1943 Lincoln Cent
Struck on a Surinam 25 Cent Planchet

3.6 Grams   .61 Silver / .36 Copper
2 Known   Ex: Fred Weinberg
PCGS AU 55
Price On Request

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This is a world-class 1943 Lincoln Cent major mint error. It's many times rarer than the 1943 copper Cent. There are only 2 known 1943 Cents struck on Surinam 25 Cent planchets.

The United States Mint has produced coins for foreign governments at various times during its history. During World War II the U.S. Mint in Philadelphia struck 1943 dated coins for the Netherlands, intended for circulation in their territories of Surinam and Curacao. These blank planchets weighed 3.575 grams, had a diameter of 19 mm, and the composition was 64% silver and 36% copper.

Below is the Surinam/Curacao 1943 25 Cent struck at the Philadelphia Mint with a mintage of 2,000,000 for Surinam and a mintage of 500,000 for Curacao.

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In 1940, Nazi Germany defeated the Netherlands during the War. The Dutch territories of Surinam (in northern South America) and Curacao (an island in the Caribbean Sea north of Surinam and part of the Netherlands Antilles) were protected by the Allied forces. Subsequently the U.S. Mints struck coins for these countries during the War.

According to public auction records since World War II (75 years) PCGS and NGC have just authenticated and certified a total 5 of 1943 Lincoln Cents struck from blank planchets from these countries.

There is one known struck on a Netherlands 25 Cent planchet that sold in a Heritage Auction for $24k certified by NGC as MS 61. Although this coin is damaged with a clearly visible X cut, it was not net graded by NGC. It was pedigreed to the Albert Michael Pratt collection. According to the Heritage Auction write-up,
"We would like to emphasize that there was a great deal of experimentation going on in the Mint during World War II, and this piece might have been part of the tests conducted in 1942 and 1943. The strike details are crisp overall, and there are only a couple of small patches of the underlying silver that show through the copper on each side. Apparently someone else was unsure of the composition and cut a long X into the right obverse field out from Lincoln's chin, but the underlying silver does not show in that area. Undoubtedly, this is one of the most intriguing errors we have seen in many years."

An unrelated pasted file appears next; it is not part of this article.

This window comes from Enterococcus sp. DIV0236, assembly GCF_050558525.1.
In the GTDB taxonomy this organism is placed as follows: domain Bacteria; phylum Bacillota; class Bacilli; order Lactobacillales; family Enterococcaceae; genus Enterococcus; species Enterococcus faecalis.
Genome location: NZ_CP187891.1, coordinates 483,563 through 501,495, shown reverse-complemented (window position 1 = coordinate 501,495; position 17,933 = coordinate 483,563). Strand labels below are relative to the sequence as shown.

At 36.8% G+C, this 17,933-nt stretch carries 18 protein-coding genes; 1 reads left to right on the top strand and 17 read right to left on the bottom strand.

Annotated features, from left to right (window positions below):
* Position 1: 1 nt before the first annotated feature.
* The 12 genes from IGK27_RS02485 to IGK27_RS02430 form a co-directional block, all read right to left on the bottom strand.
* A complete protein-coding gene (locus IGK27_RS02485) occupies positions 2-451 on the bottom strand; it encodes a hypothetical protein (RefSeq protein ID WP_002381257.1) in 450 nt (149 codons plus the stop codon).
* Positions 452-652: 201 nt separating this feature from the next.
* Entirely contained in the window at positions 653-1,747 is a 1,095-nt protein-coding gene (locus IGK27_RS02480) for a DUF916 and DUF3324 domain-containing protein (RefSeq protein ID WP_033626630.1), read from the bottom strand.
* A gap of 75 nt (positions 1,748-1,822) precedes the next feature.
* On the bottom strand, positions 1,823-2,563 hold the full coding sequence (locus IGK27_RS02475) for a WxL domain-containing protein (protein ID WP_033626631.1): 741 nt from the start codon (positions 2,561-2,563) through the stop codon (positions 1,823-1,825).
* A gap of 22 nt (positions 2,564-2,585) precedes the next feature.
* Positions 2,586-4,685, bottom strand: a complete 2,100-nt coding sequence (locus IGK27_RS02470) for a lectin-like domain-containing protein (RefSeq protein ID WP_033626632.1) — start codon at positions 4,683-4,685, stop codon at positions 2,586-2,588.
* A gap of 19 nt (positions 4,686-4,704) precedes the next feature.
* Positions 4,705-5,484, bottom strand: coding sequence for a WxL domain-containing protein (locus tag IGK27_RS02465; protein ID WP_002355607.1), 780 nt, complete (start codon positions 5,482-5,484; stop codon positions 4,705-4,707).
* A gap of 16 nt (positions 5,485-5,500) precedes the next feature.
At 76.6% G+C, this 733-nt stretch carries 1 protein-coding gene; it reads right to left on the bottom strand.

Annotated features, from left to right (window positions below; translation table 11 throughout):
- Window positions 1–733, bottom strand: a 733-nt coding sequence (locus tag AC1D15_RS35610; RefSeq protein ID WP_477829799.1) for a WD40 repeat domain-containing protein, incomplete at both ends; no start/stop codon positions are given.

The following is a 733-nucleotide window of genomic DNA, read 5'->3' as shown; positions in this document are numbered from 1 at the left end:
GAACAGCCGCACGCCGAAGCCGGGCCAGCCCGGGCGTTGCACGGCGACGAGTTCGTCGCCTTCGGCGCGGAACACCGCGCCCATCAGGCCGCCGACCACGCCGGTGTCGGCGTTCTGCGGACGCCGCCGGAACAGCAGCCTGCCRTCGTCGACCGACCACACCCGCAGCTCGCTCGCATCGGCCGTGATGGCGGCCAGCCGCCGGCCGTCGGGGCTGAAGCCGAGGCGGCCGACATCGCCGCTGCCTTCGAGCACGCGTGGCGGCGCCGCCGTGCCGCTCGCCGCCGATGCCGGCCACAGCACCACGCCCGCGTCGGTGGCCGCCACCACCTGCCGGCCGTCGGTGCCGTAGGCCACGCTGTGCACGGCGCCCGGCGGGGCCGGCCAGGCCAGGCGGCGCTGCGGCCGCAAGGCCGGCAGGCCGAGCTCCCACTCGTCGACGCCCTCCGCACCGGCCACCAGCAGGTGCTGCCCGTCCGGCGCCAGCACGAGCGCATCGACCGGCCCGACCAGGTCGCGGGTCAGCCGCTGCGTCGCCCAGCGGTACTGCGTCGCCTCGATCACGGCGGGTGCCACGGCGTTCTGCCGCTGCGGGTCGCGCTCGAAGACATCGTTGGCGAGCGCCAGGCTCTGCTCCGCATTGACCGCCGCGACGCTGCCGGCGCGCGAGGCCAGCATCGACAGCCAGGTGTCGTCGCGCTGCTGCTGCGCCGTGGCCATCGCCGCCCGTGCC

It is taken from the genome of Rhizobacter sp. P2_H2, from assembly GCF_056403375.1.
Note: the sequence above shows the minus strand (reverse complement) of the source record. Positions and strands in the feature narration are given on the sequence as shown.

There are 2 known struck on Curacao 25 Cent planchets that have sold in public auctions. The most recent was the NGC certified XF 40 that was sold by Heritage Auctions for $14,950 in 2015.

There are only 2 known 1943 Cents struck on a Surinam 25 Cent planchets. The other one known in an ANACS Fine 12 Damaged Net Graded holder sold for $16,675 in a Bowers & Merena 2006 public auction. This one offered here is amazingly certified AU 55 PCGS and was in the Fred Weinberg Collection for over 20 years.

This 1943 Lincoln Cent struck on a Surinam planchet looks copper and does not look at all like the Surinam/Curacao 25 Cent piece photographed above. It is entirely possible that this piece is indeed on an experimental planchet and merits further investigation.

This extremely rare 1943 Lincoln Cent off-metal would be the highlight and centerpiece of a collection of Lincoln Cents, mint errors or coins struck during World War II.

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Featured on the cover of Mint Error News Magazine Issue 58:

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This 1943 Lincoln Cent struck on a Surinam planchet looks copper and does not look at all like the Surinam/Curacao 25 Cent piece. It is entirely possible that this piece is indeed on an experimental planchet and merits further investigation.

In 1943, the U.S. Mint in Philadelphia was experimenting with coated and plated planchets for the 1943 Lincoln Cent. Here are a few examples:

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Wrong Planchet and Off-Metal Errors are featured in Chapter 29
of my NLG award winning book, World's Greatest Mint Errors:

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The Mint Error News website has a 69 page report of coins struck by the U.S. Mint for foreign countries. It is the most comprehensive report available anywhere. Click here for a pdf of the 69 page report.

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Click here for a pdf of the 69 page report.